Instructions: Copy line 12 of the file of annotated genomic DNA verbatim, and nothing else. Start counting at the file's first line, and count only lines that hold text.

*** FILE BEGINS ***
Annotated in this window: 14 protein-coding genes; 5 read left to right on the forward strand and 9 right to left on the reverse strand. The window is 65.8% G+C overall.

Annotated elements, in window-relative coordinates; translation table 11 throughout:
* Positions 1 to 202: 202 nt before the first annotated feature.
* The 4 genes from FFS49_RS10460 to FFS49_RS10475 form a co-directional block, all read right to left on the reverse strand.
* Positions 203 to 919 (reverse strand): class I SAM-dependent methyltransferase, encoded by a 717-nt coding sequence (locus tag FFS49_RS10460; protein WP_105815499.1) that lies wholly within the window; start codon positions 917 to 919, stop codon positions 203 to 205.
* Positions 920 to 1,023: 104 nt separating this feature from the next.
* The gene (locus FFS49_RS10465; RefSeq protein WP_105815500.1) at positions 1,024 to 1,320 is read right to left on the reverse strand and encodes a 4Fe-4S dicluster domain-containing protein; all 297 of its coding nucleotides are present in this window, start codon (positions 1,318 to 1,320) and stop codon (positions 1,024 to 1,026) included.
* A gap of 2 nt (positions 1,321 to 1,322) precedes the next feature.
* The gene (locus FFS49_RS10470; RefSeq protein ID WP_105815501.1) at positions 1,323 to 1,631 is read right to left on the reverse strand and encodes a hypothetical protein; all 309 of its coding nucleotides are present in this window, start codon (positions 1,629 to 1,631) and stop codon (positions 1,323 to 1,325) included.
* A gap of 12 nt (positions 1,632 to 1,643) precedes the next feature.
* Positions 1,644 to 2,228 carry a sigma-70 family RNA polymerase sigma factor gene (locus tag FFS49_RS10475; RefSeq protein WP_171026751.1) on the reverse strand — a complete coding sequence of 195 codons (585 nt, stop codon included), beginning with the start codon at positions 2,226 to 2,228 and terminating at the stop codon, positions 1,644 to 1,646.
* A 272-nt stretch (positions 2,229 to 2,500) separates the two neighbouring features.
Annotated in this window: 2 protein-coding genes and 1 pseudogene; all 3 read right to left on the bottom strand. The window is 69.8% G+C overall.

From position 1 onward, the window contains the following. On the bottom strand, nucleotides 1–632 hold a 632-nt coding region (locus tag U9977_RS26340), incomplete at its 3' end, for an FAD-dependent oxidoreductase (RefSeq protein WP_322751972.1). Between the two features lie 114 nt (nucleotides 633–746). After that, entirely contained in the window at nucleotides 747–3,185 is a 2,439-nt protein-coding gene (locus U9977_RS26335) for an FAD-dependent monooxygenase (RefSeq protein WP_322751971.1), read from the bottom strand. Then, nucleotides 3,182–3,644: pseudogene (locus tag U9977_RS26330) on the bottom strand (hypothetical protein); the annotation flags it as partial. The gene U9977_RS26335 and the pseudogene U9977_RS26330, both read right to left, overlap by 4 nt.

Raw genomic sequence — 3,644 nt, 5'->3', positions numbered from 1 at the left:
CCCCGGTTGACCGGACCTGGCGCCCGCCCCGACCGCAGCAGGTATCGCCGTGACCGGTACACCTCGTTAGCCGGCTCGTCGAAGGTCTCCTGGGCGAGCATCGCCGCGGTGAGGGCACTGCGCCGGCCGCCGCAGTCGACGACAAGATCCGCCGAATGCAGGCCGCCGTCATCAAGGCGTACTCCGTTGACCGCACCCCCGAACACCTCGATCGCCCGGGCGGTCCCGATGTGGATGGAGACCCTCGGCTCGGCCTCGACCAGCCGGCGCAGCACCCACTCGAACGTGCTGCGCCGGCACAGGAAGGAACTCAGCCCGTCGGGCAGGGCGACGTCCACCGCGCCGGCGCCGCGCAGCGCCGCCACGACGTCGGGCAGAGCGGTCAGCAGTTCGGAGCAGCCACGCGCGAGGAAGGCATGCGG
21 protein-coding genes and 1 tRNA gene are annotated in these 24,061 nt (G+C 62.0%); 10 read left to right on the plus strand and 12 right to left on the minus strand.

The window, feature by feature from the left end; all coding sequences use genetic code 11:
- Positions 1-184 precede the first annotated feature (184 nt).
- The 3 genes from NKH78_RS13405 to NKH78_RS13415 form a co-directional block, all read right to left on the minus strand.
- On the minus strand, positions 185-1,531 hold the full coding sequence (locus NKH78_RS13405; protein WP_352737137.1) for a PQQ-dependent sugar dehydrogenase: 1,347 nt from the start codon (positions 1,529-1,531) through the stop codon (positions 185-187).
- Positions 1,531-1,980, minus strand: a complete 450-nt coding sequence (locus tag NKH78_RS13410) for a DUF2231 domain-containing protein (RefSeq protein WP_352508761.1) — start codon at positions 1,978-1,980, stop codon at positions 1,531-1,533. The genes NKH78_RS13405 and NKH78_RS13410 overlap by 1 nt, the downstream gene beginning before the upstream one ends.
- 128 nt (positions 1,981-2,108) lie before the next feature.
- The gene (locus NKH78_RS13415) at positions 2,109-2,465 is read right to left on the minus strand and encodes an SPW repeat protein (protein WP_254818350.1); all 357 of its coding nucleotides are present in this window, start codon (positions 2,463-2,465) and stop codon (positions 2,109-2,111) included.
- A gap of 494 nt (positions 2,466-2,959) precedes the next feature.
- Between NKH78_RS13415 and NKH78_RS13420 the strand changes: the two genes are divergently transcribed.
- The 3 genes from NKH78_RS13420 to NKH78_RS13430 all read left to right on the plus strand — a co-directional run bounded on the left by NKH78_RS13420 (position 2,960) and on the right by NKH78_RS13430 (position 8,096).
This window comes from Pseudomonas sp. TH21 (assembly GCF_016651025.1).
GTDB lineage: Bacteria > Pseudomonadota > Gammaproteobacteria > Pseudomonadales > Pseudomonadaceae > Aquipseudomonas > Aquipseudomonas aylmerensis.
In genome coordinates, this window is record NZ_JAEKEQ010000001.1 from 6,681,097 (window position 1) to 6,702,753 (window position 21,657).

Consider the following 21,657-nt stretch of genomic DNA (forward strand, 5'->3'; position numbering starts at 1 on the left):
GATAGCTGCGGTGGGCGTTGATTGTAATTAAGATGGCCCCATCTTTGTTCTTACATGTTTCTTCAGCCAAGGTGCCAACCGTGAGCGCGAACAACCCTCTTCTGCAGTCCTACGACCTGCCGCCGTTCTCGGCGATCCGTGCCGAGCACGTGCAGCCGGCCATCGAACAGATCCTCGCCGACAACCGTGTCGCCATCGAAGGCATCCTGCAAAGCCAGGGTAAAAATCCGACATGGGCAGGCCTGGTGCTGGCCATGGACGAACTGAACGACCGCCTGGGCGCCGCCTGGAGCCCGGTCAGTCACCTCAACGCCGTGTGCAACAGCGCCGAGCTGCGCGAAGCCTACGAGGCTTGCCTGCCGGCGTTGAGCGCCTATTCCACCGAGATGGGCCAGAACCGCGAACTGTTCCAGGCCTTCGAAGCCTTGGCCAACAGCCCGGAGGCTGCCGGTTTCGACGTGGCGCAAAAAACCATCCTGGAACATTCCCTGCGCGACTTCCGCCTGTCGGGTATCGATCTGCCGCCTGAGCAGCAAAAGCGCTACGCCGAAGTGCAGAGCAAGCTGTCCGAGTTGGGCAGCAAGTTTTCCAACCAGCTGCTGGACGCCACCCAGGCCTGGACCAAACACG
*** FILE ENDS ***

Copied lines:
* A 272-nt stretch (positions 2,229 to 2,500) separates the two neighbouring features.